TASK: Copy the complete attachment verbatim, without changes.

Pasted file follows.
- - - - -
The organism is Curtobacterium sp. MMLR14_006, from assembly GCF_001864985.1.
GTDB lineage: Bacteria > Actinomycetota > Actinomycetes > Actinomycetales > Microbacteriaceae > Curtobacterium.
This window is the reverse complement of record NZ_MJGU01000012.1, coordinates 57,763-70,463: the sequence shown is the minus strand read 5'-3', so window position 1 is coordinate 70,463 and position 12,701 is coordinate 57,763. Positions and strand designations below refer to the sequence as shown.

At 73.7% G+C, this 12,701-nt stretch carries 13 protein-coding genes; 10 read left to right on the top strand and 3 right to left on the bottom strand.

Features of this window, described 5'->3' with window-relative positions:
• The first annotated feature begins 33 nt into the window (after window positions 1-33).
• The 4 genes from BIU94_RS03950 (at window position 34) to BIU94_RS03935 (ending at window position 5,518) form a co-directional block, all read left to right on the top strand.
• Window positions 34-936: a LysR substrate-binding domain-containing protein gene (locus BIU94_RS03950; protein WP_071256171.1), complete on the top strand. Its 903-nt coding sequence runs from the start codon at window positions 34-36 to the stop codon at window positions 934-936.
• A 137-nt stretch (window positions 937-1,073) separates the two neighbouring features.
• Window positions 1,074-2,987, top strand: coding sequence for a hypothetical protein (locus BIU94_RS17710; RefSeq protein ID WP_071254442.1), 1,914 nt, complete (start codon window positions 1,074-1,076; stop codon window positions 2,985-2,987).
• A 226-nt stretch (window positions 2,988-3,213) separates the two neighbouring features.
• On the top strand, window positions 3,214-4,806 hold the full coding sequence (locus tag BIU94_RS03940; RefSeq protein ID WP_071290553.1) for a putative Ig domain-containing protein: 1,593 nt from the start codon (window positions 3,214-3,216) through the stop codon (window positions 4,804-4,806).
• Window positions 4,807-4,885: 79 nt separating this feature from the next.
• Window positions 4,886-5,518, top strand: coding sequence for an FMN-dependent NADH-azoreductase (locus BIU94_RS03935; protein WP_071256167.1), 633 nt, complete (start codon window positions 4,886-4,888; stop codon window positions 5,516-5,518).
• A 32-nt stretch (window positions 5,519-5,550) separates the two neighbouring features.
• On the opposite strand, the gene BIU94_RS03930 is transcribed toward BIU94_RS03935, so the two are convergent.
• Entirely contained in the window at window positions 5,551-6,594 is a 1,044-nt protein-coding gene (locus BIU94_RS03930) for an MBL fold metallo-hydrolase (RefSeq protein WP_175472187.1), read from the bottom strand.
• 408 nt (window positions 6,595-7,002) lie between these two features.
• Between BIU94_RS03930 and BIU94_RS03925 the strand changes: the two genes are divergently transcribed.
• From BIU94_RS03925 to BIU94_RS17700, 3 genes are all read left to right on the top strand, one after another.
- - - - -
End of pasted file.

The organism is Curtobacterium sp. MMLR14_006, from assembly GCF_001864985.1.
GTDB lineage: Bacteria > Actinomycetota > Actinomycetes > Actinomycetales > Microbacteriaceae > Curtobacterium.
This window is the reverse complement of record NZ_MJGU01000012.1, coordinates 57,763-70,463: the sequence shown is the minus strand read 5'-3', so window position 1 is coordinate 70,463 and position 12,701 is coordinate 57,763. Positions and strand designations below refer to the sequence as shown.

At 73.7% G+C, this 12,701-nt stretch carries 13 protein-coding genes; 10 read left to right on the top strand and 3 right to left on the bottom strand.

Features of this window, described 5'->3' with window-relative positions:
• The first annotated feature begins 33 nt into the window (after window positions 1-33).
• The 4 genes from BIU94_RS03950 (at window position 34) to BIU94_RS03935 (ending at window position 5,518) form a co-directional block, all read left to right on the top strand.
• Window positions 34-936: a LysR substrate-binding domain-containing protein gene (locus BIU94_RS03950; protein WP_071256171.1), complete on the top strand. Its 903-nt coding sequence runs from the start codon at window positions 34-36 to the stop codon at window positions 934-936.
• A 137-nt stretch (window positions 937-1,073) separates the two neighbouring features.
• Window positions 1,074-2,987, top strand: coding sequence for a hypothetical protein (locus BIU94_RS17710; RefSeq protein ID WP_071254442.1), 1,914 nt, complete (start codon window positions 1,074-1,076; stop codon window positions 2,985-2,987).
• A 226-nt stretch (window positions 2,988-3,213) separates the two neighbouring features.
• On the top strand, window positions 3,214-4,806 hold the full coding sequence (locus tag BIU94_RS03940; RefSeq protein ID WP_071290553.1) for a putative Ig domain-containing protein: 1,593 nt from the start codon (window positions 3,214-3,216) through the stop codon (window positions 4,804-4,806).
• Window positions 4,807-4,885: 79 nt separating this feature from the next.
• Window positions 4,886-5,518, top strand: coding sequence for an FMN-dependent NADH-azoreductase (locus BIU94_RS03935; protein WP_071256167.1), 633 nt, complete (start codon window positions 4,886-4,888; stop codon window positions 5,516-5,518).
• A 32-nt stretch (window positions 5,519-5,550) separates the two neighbouring features.
• On the opposite strand, the gene BIU94_RS03930 is transcribed toward BIU94_RS03935, so the two are convergent.
• Entirely contained in the window at window positions 5,551-6,594 is a 1,044-nt protein-coding gene (locus BIU94_RS03930) for an MBL fold metallo-hydrolase (RefSeq protein WP_175472187.1), read from the bottom strand.
• 408 nt (window positions 6,595-7,002) lie between these two features.
• Between BIU94_RS03930 and BIU94_RS03925 the strand changes: the two genes are divergently transcribed.
• From BIU94_RS03925 to BIU94_RS17700, 3 genes are all read left to right on the top strand, one after another.